Secret Mark Hofmann tape surfaces

Published: Friday, July 29 2011 12:00 a.m. MDT

SALT LAKE CITY — The master forger slowly punches in the phone number to his next intended victim — a historian for the Reorganized Church of Jesus Christ of Latter Day Saints.

The phone rings. Once. Twice. There is a click as a woman picks up the phone at the auditorium, the church's massive office building and worship center in Independence, Mo.

"Good morning, auditorium."

The forger is transferred from person to person until he is on the phone with a church archivist.

"Hello, this is Madelon Brunson."

"Hello, this is Mark Hofmann calling from Salt Lake City."

"Oh! Yes!"

"You may remember me from that Anthon Transcript business."

Hofmann's voice is soft, humble and sincere — and somewhat reminiscent of the king of pop, Michael Jackson. The Anthon Transcript he mentions is an earlier forgery — but this is the spring of 1981, before Hofmann committed murder, before his web of deceit and forgeries was exposed to the world. For now, he is at the top of his game, the king of the con.

And he is secretly recording his attempt to sell a forged blessing.

The document has Joseph Smith, founder of The Church of Jesus Christ of Latter-day Saints, telling his son, Joseph Smith III, in a blessing that he and his descendants would succeed him as leader of the church. This would have, in the minds of some people, been proof that Joseph Smith III and the RLDS Church (now called the Community of Christ) was the rightful successor to his father and not Brigham Young and the Mormons who went west to Utah.

Brent Ashworth, history buff and owner of B. Ashworth's Rare Books and Collectibles in Provo, doesn't remember exactly when he acquired the unmarked cassette tape Hofmann used to record his attempts to sell the fake 1844 blessing. Ashworth spoke at a press conference Friday at the Sunstone offices along with Hofmann expert Steven L. Mayfield. Mayfield will play the recording next week as part of the Sunstone Symposium at Weber State University.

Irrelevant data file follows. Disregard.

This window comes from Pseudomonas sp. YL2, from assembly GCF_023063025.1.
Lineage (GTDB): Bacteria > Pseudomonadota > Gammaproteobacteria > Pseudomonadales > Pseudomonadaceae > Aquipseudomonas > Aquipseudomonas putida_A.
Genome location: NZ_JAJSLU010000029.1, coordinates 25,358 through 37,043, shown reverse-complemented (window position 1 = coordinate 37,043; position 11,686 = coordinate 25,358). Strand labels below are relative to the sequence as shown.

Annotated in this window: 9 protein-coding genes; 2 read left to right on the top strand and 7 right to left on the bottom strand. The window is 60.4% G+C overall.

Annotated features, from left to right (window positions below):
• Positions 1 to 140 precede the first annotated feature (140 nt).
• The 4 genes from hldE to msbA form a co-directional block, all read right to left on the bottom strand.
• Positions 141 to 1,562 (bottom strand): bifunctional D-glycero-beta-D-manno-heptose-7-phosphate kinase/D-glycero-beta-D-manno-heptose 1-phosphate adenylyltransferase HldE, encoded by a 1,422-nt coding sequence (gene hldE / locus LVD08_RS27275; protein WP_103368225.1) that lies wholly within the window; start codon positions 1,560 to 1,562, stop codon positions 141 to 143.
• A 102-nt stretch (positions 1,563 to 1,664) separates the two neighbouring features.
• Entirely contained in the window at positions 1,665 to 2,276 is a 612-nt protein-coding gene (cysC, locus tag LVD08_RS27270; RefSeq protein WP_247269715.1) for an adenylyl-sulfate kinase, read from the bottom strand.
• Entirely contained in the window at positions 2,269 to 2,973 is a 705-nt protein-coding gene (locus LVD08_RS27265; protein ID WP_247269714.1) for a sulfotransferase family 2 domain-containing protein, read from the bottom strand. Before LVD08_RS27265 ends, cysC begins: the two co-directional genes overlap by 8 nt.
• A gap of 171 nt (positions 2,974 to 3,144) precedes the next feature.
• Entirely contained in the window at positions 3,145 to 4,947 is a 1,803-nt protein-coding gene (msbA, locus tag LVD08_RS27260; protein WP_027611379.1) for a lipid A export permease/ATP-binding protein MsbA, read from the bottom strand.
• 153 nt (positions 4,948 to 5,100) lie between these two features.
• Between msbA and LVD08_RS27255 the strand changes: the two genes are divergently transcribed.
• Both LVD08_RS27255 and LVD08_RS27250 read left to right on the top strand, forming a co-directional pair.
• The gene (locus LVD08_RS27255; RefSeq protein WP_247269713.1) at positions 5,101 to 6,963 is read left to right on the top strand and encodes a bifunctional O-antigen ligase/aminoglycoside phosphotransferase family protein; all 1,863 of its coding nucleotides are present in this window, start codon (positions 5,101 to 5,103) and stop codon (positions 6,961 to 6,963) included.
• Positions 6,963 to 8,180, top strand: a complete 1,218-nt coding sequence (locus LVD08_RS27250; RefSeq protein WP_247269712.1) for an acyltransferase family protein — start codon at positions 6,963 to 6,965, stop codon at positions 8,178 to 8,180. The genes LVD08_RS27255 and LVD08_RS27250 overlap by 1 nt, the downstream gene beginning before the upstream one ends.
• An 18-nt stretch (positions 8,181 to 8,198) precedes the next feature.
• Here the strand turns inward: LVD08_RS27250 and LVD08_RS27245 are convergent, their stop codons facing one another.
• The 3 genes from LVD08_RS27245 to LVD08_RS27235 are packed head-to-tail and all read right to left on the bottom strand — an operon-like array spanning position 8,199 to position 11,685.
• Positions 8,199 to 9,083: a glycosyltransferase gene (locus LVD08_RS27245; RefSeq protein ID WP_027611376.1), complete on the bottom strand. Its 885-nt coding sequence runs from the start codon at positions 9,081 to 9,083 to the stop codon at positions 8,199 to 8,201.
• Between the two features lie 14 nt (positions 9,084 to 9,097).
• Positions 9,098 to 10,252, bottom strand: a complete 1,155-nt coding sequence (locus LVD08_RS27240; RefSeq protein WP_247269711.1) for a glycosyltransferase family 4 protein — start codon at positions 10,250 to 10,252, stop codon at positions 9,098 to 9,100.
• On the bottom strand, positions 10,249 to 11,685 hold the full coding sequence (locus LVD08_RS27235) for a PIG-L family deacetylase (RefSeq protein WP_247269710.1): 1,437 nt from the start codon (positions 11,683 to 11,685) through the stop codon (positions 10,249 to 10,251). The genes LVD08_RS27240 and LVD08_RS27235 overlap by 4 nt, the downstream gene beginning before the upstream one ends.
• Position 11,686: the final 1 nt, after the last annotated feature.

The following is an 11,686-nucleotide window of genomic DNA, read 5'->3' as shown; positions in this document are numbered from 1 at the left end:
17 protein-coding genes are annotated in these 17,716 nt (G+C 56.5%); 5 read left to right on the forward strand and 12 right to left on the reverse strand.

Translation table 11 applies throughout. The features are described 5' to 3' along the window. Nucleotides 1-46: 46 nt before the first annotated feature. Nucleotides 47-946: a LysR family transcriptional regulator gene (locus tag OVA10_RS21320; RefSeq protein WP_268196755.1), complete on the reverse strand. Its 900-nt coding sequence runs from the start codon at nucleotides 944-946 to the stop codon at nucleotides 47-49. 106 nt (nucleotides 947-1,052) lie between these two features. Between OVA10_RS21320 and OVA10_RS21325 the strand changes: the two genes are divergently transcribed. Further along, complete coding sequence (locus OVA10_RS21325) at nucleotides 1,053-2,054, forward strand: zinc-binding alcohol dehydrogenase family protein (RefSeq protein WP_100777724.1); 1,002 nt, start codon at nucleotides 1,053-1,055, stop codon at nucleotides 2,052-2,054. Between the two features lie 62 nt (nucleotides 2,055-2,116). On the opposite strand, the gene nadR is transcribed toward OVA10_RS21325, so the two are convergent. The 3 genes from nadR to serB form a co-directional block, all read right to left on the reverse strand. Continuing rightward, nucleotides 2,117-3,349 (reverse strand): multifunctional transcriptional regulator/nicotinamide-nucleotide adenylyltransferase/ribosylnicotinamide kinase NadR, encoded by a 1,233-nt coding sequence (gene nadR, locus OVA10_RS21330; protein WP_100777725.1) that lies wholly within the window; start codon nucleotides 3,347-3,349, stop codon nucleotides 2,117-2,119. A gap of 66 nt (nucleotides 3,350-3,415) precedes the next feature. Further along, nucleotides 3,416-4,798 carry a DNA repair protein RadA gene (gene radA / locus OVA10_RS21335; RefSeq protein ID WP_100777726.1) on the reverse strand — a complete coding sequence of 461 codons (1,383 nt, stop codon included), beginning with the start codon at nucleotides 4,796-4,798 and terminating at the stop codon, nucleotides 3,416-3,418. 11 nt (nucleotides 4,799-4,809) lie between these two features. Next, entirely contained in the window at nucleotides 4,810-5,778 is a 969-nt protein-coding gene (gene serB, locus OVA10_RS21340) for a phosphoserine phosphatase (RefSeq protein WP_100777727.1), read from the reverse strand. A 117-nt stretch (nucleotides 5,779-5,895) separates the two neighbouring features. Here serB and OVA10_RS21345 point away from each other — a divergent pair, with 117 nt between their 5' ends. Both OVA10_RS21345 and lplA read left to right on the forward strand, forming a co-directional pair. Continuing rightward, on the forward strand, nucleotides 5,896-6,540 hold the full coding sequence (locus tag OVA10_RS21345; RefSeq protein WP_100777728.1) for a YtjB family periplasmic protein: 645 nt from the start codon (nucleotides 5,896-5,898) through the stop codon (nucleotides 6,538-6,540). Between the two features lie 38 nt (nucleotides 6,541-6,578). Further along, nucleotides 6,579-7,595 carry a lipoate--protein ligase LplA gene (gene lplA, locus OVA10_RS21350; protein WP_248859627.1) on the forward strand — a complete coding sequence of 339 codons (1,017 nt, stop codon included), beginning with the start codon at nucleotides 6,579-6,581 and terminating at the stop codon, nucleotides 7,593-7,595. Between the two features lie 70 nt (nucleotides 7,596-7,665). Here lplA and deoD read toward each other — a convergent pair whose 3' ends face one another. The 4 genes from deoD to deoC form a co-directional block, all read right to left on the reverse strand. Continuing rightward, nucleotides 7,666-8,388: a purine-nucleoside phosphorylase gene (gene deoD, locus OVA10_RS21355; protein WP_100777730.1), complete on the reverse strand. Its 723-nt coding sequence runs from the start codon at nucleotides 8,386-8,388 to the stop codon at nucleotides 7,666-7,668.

Ashworth recognizes well the voice and the expert manipulation of Hofmann selling a rare document — and admits, especially as a former prosecutor, embarrassment at being a victim. In front of Ashworth on a large table Friday were examples of Hofmann's forgeries — such as a letter from Joseph Smith's mother Lucy Mack Smith and a manuscript page of The Book of Mormon. That phony manuscript page cost Ashworth $25,000. But he says it may be worth that much now as a genuine collectible Hofmann.

After Hofmann's crimes became known, Ashworth began collecting items associated with the man who conned him. From family members and other victims, Ashworth acquired things like Hofmann's missionary journals, a passport, letters, forgeries and, at some point along the way, a cassette tape.

In 2007, Ashworth gave the tape to the LDS Church Archives in return for a CD of the audio. He didn't get around to listening to it for two years.

"When I first heard it, I thought 'Wow, this has got to be unique, Mark taping himself,'" Ashworth said. On the tape, Hofmann spoke not only with Brunson but also with W. Grant McMurray, who ironically became the first president of the Community of Christ who was not a direct descendant of Joseph Smith.

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